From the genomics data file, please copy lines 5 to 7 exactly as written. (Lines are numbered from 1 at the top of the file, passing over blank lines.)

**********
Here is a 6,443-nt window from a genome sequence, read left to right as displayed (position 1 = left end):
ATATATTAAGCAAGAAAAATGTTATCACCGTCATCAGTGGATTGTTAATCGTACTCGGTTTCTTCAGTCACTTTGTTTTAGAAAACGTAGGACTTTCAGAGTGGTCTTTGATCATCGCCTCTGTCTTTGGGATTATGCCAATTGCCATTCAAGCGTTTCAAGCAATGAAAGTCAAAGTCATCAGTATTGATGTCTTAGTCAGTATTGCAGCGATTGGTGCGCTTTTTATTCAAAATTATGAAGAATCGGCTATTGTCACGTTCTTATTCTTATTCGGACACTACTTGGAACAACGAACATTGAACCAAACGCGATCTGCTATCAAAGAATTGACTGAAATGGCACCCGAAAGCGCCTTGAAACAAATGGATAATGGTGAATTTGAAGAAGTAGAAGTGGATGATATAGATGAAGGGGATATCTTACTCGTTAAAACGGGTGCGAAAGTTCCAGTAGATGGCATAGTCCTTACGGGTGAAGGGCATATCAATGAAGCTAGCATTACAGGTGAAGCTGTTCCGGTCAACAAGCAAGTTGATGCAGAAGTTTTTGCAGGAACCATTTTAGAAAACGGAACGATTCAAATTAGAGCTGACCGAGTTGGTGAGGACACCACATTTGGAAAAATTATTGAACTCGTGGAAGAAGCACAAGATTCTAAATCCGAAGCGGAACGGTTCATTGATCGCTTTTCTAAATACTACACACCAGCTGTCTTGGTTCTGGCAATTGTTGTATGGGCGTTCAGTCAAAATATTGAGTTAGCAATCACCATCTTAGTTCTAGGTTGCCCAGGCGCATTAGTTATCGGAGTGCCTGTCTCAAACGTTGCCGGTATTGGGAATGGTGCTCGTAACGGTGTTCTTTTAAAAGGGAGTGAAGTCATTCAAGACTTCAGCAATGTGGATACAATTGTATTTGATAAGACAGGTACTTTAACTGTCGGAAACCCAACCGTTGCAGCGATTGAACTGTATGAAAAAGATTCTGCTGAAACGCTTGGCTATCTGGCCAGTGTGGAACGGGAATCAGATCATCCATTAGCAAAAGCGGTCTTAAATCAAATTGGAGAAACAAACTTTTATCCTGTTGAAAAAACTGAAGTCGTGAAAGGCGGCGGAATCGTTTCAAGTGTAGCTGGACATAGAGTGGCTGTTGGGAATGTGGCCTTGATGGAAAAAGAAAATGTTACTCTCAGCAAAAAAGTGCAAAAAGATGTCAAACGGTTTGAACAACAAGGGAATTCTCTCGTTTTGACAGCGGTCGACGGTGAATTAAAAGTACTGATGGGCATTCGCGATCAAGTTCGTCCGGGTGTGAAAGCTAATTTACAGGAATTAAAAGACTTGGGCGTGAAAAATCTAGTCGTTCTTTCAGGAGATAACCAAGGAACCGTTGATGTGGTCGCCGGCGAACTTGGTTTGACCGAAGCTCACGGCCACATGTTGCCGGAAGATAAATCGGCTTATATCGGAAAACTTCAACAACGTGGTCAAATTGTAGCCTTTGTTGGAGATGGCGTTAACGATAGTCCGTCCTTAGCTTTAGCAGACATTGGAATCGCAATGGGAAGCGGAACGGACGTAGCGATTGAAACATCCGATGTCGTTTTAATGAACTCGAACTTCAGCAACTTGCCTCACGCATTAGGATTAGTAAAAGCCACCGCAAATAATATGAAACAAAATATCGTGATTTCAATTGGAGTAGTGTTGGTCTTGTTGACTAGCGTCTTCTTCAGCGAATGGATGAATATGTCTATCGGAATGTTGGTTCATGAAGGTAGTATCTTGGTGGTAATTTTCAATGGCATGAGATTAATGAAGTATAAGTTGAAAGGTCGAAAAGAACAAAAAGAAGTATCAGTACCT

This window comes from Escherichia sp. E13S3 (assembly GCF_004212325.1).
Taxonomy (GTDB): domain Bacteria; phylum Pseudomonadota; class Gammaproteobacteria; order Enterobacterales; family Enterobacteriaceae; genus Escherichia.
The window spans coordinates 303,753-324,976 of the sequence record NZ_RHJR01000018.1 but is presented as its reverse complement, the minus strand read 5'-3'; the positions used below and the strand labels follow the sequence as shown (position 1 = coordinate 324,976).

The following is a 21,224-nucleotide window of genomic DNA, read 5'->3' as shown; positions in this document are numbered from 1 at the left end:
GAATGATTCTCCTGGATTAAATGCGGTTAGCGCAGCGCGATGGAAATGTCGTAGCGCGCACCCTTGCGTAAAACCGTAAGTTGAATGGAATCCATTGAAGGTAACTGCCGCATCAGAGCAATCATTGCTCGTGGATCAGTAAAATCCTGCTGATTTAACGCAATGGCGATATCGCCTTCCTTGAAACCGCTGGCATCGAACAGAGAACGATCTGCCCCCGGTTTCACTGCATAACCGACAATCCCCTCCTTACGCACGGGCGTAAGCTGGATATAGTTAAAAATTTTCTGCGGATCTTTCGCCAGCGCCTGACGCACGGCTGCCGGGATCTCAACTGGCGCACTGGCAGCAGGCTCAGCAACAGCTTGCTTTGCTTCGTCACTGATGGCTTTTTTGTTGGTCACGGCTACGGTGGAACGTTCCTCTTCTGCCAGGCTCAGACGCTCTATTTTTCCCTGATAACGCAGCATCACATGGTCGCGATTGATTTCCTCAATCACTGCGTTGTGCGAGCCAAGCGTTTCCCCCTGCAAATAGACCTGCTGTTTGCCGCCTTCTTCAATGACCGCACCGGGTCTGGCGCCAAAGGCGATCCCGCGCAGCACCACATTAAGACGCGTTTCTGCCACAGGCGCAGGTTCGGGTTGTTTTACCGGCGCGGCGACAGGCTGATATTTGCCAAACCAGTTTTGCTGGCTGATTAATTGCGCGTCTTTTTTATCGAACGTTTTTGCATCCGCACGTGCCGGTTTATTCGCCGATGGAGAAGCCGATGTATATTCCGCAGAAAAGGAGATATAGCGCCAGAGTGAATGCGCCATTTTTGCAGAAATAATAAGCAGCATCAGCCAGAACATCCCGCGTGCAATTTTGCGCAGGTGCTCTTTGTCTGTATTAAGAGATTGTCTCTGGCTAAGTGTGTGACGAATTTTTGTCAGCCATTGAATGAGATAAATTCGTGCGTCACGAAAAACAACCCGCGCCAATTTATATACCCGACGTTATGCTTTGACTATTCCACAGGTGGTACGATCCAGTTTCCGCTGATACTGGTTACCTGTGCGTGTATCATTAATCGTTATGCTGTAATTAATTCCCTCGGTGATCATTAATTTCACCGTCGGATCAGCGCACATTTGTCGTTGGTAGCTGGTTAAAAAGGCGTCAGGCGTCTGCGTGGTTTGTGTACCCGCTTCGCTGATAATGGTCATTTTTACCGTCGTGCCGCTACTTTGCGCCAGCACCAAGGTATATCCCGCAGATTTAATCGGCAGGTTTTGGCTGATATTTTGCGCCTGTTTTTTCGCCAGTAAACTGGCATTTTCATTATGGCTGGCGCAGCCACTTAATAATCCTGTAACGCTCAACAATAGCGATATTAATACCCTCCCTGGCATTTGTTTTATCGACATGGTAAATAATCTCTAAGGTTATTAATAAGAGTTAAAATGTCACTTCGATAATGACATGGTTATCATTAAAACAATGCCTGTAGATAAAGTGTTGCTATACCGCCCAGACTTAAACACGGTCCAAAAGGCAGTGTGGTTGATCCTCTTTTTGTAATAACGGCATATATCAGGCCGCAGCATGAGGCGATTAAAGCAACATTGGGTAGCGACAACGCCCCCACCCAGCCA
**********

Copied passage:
The window spans coordinates 303,753-324,976 of the sequence record NZ_RHJR01000018.1 but is presented as its reverse complement, the minus strand read 5'-3'; the positions used below and the strand labels follow the sequence as shown (position 1 = coordinate 324,976).

The following is a 21,224-nucleotide window of genomic DNA, read 5'->3' as shown; positions in this document are numbered from 1 at the left end:
GAATGATTCTCCTGGATTAAATGCGGTTAGCGCAGCGCGATGGAAATGTCGTAGCGCGCACCCTTGCGTAAAACCGTAAGTTGAATGGAATCCATTGAAGGTAACTGCCGCATCAGAGCAATCATTGCTCGTGGATCAGTAAAATCCTGCTGATTTAACGCAATGGCGATATCGCCTTCCTTGAAACCGCTGGCATCGAACAGAGAACGATCTGCCCCCGGTTTCACTGCATAACCGACAATCCCCTCCTTACGCACGGGCGTAAGCTGGATATAGTTAAAAATTTTCTGCGGATCTTTCGCCAGCGCCTGACGCACGGCTGCCGGGATCTCAACTGGCGCACTGGCAGCAGGCTCAGCAACAGCTTGCTTTGCTTCGTCACTGATGGCTTTTTTGTTGGTCACGGCTACGGTGGAACGTTCCTCTTCTGCCAGGCTCAGACGCTCTATTTTTCCCTGATAACGCAGCATCACATGGTCGCGATTGATTTCCTCAATCACTGCGTTGTGCGAGCCAAGCGTTTCCCCCTGCAAATAGACCTGCTGTTTGCCGCCTTCTTCAATGACCGCACCGGGTCTGGCGCCAAAGGCGATCCCGCGCAGCACCACATTAAGACGCGTTTCTGCCACAGGCGCAGGTTCGGGTTGTTTTACCGGCGCGGCGACAGGCTGATATTTGCCAAACCAGTTTTGCTGGCTGATTAATTGCGCGTCTTTTTTATCGAACGTTTTTGCATCCGCACGTGCCGGTTTATTCGCCGATGGAGAAGCCGATGTATATTCCGCAGAAAAGGAGATATAGCGCCAGAGTGAATGCGCCATTTTTGCAGAAATAATAAGCAGCATCAGCCAGAACATCCCGCGTGCAATTTTGCGCAGGTGCTCTTTGTCTGTATTAAGAGATTGTCTCTGGCTAAGTGTGTGACGAATTTTTGTCAGCCATTGAATGAGATAAATTCGTGCGTCACGAAAAACAACCCGCGCCAATTTATATACCCGACGTTATGCTTTGACTATTCCACAGGTGGTACGATCCAGTTTCCGCTGATACTGGTTACCTGTGCGTGTATCATTAATCGTTATGCTGTAATTAATTCCCTCGGTGATCATTAATTTCACCGTCGGATCAGCGCACATTTGTCGTTGGTAGCTGGTTAAAAAGGCGTCAGGCGTCTGCGTGGTTTGTGTACCCGCTTCGCTGATAATGGTCATTTTTACCGTCGTGCCGCTACTTTGCGCCAGCACCAAGGTATATCCCGCAGATTTAATCGGCAGGTTTTGGCTGATATTTTGCGCCTGTTTTTTCGCCAGTAAACTGGCATTTTCATTATGGCTGGCGCAGCCACTTAATAATCCTGTAACGCTCAACAATAGCGATATTAATACCCTCCCTGGCATTTGTTTTATCGACATGGTAAATAATCTCTAAGGTTATTAATAAGAGTTAAAATGTCACTTCGATAATGACATGGTTATCATTAAAACAATGCCTGTAGATAAAGTGTTGCTATACCGCCCAGACTTAAACACGGTCCAAAAGGCAGTGTGGTTGATCCTCTTTTTGTAATAACGGCATATATCAGGCCGCAGCATGAGGCGATTAAAGCAACATTGGGTAGCGACAACGCCCCCACCCAGCCA